Senpai’s been getting a little too touchy-feely recently… Miyano, thinking about Sasaki
Miyano (first year) is hooked on Boys’ Love manga. His upper classman Sasaki (outward-going, dyed red hair, reputed to be a ‘bad boy’) is fascinated by Miyano and his puzzling obsession. Miyano convinces Sasaki to try reading some BL too. He’s keen to discuss the stories he’s reading with another reader – and as this is a single-sex school, that means other boys and they really don’t want to know. Miyano’s friend/classmate Kuresawa has a girlfriend, so he maintains he knows about BL because she’s a fangirl. But Sasaki is different. For whatever reason (and he keeps telling Miyano that he thinks he’s cute) he wants to find common ground between them. So he starts reading BL too. Cue scene after scene in which Sasaki says something deliberately provocative (e.g. “Let’s play the Pocky game!”) and Miyano calls his bluff, in the Pocky case, taking it just so far – and then no further. “I’d really rather not eat right down to your fingers.” Sasaki, always smiling, is the master of the strategic retreat – but then we see him in close-up, having retired to the boys’ bathroom, his feelings in considerable disarray. I’m going to have to…be more careful about touching him… But the main schtick here is that Miyano is in a constant state of denial. This young fudanshi is keen to discuss the relationship between the top and bottom in the BL he’s reading but totally fails to acknowledge the dynamics of the vibe between him and the older boy.
In one early encounter at school, Miyano comes upon Sasaki who’s been fighting in lunch break and is lying low to recover from the beating he’s taken. Miyano, concerned, goes off to get him a sticking plaster for the gash on his cheek. Sasaki, amused and touched by the younger boy’s attitude, can’t resist telling him, “You’re really cute, Mya-chan. Do you wanna go out with me?” to which the inevitable answer is, “Huh? No.”
However, by the second volume, the sense of time passing – and the fact that the end of the school year is approaching, adds extra poignancy to the boys’ lives. The third years are leaving and Sasaki (and his friend Hirano) are about to enter their final year at school. Things are getting serious in terms of examinations and career choices. And both Miyano and Sasaki are beginning to experience those tell-tale signs around each other (pounding heart, painful chest, uncontrollable blushing). Miyano is still in denial, even though he now seems to be known around the school as the Bl Fanboy – and, interestingly, this doesn’t lead to bullying, although a senpai, Ogasawara, seeks him out to ask for advice. He’s not in a same-sex relationship, it turns out, but his girlfriend has been teasing him, saying she sees him as a bottom… so what’s a guy to do? Miyano is more concerned, though, about his own friendship with Sasaki. What did Sasaki whisper in his ear when he fell asleep on the train home? Maybe he really does like me that way…?
Sasaki and Miyano is a refreshing change from many contemporary BL. It’s developing into a slow-burn romance, in which the slightest of gestures or the briefest of exchanges are freighted with meaning. Miyano speaks with authority about the relationships in the manga he’s reading but hasn’t a clue how to handle Sasaki’s feelings in real life; he can’t even be sure if they are feelings or is he just teasing? His awkwardness is well portrayed – as is Sasaki’s confusion. Sasaki may be Miyano’s senpai, but he’s really only one year older and not as mature emotionally as his height suggests.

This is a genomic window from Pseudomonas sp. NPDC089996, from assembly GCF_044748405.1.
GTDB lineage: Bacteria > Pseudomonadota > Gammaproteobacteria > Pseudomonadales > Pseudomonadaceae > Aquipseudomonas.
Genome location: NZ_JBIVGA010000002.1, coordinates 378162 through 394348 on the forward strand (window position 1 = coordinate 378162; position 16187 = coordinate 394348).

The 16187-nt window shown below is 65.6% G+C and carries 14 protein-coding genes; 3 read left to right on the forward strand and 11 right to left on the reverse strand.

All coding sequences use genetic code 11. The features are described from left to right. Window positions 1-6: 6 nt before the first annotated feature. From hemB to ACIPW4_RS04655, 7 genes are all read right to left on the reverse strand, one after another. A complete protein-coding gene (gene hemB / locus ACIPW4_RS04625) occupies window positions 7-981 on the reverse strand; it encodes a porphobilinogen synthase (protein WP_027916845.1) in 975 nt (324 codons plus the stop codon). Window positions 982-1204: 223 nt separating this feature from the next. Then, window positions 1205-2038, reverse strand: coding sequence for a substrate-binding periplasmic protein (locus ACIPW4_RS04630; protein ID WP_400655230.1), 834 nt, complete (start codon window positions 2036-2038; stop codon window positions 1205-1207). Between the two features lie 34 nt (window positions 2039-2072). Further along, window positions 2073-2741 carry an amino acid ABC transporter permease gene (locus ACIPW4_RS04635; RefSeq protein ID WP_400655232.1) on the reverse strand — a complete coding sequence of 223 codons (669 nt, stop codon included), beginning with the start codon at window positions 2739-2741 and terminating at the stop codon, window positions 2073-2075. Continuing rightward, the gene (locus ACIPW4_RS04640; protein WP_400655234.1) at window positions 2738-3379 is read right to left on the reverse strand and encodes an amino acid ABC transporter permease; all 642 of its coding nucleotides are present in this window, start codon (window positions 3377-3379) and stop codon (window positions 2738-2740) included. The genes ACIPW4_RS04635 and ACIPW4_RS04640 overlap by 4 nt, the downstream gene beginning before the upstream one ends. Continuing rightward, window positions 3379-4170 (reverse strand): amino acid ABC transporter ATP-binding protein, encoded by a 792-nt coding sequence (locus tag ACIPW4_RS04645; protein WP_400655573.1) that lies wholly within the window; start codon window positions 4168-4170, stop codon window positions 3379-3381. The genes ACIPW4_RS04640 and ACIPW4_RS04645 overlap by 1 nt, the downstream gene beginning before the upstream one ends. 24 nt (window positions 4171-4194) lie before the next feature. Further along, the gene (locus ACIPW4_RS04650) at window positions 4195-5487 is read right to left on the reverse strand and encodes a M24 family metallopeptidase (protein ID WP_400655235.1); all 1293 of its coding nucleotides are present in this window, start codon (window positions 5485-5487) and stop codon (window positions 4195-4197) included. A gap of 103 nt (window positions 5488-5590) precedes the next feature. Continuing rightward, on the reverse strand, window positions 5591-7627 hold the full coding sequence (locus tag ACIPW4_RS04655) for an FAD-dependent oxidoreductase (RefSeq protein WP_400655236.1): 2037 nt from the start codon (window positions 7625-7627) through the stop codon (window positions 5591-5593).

‘The story started out self-published on Pixiv as A Little Something About Sasaki and Miyano,’ Shou Harusono tells us in her afterword. And, as with I Cannot Reach You by Mika, another BL with high school protagonists, both series have found a wide readership, with Sasaki and Miyano being translated into an upcoming anime series. Ongoing at seven volumes, there is also a single volume spin-off, Hirano and Kaguya, so perhaps Yen Press can be persuaded to bring us that as well!
So now we’ve got that out of the way, the first volume betrays its Pixiv origins in that it’s mostly composed of 4-koma pages (just like Monthly Girls’ Nozaki-Kun) with some longer sections that don’t have to have a punchline. It’s a difficult act to pull off as, having begun the story with these brief snapshots, it requires a lot of skill to fill in the gaps and develop the material into an ongoing narrative. It’s not always successful but by the second volume, it’s flowing a lot better and the fourth wall isn’t broken quite so often!
Harusono’s art is attractive and accomplished – and do I detect the influence of Rihito Takarai in the character design (and haircuts) of Miyano’s senpais Sasaki and Hirano? (This is not a criticism – perhaps it’s an unconscious homage to that mangaka’s influential Seven Days). Each volume has colour pages at the front, four in Volume 1 and two in Volume 2 in which the mangaka’s luminous use of colours (blues, ochres and russets) is showcased by publisher Yen Press to excellent effect. These are slim volumes but there are excellent translator’s notes at the end from Leighann Harvey who, as ever, delivers a realistic and wonderfully readable translation. The mangaka gives us helpful character bios at the end of Volume 2 as well which is always a boon!
Sasaki and Miyano is very much an episodic, slice-of-life school story – but after a slightly predictable start in which ‘BL fanboy is in constant denial about being in a BL relationship’ (this joke can get old very quickly) it settles down into a better rhythm and starts to develop its characters in a very engaging way. But don’t believe the ‘BL means Boys’ Life’ label that was attached to it in some quarters – this is very much about relationships as well as day-to-day life.